Goodbye Saigon

We are now officially on the road and up and running, bikes packed like donkeys (well Tash’s bike is…) and learning to navigate the roads like pros.

Ho Chi Minh City

Our first venture out took us across Ho Chi Minh (nothing like what must be one the the world’s most conjested cities to get you in the cycling mode) to meet Mr Khoi CEO of Wildlife at Risk (WAR). We were up at the crack of dawn to beat the ‘rush hour’ traffic across the city, although, every hour seems to be rush hour in HCMC and by 5.30am the roads were chocka. We had stayed the night at Thibault’s, a warm showers host. To get there we had to navigate the alleyways of HCMC which opened up a secret world unbeknown to the average visitor; full of laid back and peaceful coffee drinking suburbs which was a vast contrast to the hustle and bustle of the main city streets despite being just a stones throw away.


Having never undertaken a cycling venture of this kind, the concept of warm showers was new to me and at first I wasn’t sure what to expect when Tash suggested staying at a complete strangers house, but I couldn’t recommend it enough, our hosts were brilliant despite the fact they hadn’t received Tash’s email and had no idea we were coming!

Back to the cycling…


We decided to avoid the main highway out of Ho Chi Minh and took an alternative route out towards the Mekong Delta along Le Van Luong. As we zig-zagged our way across the dense traffic we soon learnt the ‘Vietnamese way’ of driving; ignore traffic signs, set off precisely four seconds before a traffic light turns green and only ever worry about what is in front of you – this is perhaps the most important rule of the road, never ever, under any circumstance look behind you! Do this and you are set to cause absolute chaos… Oh and ahem,  probably die.

That said, cycling in Ho Chi Minh wasn’t half as bad as we’d expected but nonetheless, we were definitely relieved to leave it behind and venture out to the oh so green pastures new, along the small roads and gravel paths towards My Tho. Our friend Dave had told us it would be a sweet ride and boy was he right…. We cycled with huge grins on our faces as we passed beautiful countryside with small villages and towns immersed amongst plots of dragon fruit, small scale fish farms and rice seedlings popping up everywhere.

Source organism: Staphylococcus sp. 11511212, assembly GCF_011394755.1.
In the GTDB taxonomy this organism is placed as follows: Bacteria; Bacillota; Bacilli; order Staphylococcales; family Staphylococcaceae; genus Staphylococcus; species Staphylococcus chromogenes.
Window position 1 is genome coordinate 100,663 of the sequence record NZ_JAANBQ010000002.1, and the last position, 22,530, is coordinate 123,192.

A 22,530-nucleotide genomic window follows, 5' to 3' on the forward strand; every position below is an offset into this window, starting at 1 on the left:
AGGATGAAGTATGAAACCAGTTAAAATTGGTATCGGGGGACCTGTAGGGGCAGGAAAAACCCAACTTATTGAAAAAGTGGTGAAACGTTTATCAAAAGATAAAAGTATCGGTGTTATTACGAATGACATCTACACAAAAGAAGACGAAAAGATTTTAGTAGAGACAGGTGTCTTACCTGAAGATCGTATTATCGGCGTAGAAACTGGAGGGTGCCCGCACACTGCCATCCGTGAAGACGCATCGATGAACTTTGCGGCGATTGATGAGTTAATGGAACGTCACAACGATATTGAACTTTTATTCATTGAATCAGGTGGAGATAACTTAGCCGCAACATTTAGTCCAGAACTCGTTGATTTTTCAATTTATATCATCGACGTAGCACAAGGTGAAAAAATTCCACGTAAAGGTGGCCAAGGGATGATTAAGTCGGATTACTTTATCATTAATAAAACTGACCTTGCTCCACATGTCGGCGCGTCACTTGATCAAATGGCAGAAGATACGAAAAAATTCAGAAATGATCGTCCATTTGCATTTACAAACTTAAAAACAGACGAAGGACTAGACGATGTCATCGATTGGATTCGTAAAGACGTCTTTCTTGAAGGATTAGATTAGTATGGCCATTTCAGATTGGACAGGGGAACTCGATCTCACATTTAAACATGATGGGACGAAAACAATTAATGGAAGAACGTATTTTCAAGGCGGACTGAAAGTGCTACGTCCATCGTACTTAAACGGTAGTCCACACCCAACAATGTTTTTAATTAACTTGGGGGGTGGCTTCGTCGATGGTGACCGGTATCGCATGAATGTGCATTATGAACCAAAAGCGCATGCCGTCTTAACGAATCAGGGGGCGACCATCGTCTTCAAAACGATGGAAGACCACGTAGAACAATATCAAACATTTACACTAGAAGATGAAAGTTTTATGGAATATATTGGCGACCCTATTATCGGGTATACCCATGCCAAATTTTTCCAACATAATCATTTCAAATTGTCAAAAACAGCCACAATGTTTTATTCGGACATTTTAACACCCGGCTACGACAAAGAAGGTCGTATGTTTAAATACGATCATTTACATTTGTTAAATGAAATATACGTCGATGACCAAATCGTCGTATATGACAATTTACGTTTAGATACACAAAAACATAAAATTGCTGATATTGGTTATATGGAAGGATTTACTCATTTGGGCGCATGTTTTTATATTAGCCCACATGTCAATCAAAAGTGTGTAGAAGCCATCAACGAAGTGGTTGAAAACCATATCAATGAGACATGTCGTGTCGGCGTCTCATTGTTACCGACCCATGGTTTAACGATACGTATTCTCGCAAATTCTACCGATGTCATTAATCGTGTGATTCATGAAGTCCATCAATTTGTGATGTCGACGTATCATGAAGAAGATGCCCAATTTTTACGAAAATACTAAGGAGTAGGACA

These small roads passed multiple rivers which the guide books will tell you makes travelling here rather laborious. I beg to differ. We crossed the rivers with ease via the brilliant and non stop boat system the Vietnamese have in place, i don’t think we waited more than five minutes… However, when I say ‘with ease’ we did have one minor altercation when Tash failed to pass one such river smoothly due to a delightful old Vietnamese man who took a rather strong liking to her bottom…chasing her on to the boat with arms stretched out wide, the poor man was fixated and only wanted to continue his little squeeze and tickle but was restrained by the boat guards. At first I, Lucy, thought he wanted a look at the bike saddle so didn’t say anything to a blissfully unaware Tash. However, a few pinches later and Tash was suddenly well aware and firmly on her way! I watched on highly amused at the whole situation. I think this is a very good reason to start a ‘new pair of shorts fund’ for Tash… The current pair are being patched up with gaffa tape…

We eventually reached My Tho at around 8pm after taking a premature right hand turn (Tash sounded like she knew this was the way) which added a lovely 10kms or so on to the journey. We had decided not to cycle in the dark but this rule was quickly broken. Lesson two was also learnt today… Always refer to a map at junctions!

My Tho

My Tho was not quite the sleepy Mekong town we had both pictured and instead seemed liked a mini city metropolis. After cycling 90+ kms we had both had enough and decided the busyness of the place was too much to handle so we found a hotel and restaurant on the outskirts, both heads swiftly passing into the land of nod as soon as we lay down.

Day two saw a slightly slower start with both of us unable to move until past 8am. This slow start then became even slower as Tash acquired a puncture whilst leaving the city which saw us sat in a cafe whilst an ever growing audience of Vietnamese men watched in disbelief at Tash fixing it herself!

We cycled along one of the Mekong’s tributaries to Cai Be, famous for its floating markets. We were too late to see this main tourist attraction but we were treated to an almighty shower as the heavens opened above us. The day then got even better with a hideous 15km cycle along a main highway, non stop beeping and fumes galore accompanied us the whole way. We couldn’t have been more relieved to see the turn off for Sa Dec (our sleeping spot for the night) but were then treated to yet another downpour. This time we didn’t have time on our side to retreat under cover as we were keen to avoid a repeat of day one and arrive before dark. We almost made it but still found ourselves cycling laps of Sa Dec trying to find a place to stay. Give us time..we will eventually nail our timing ….


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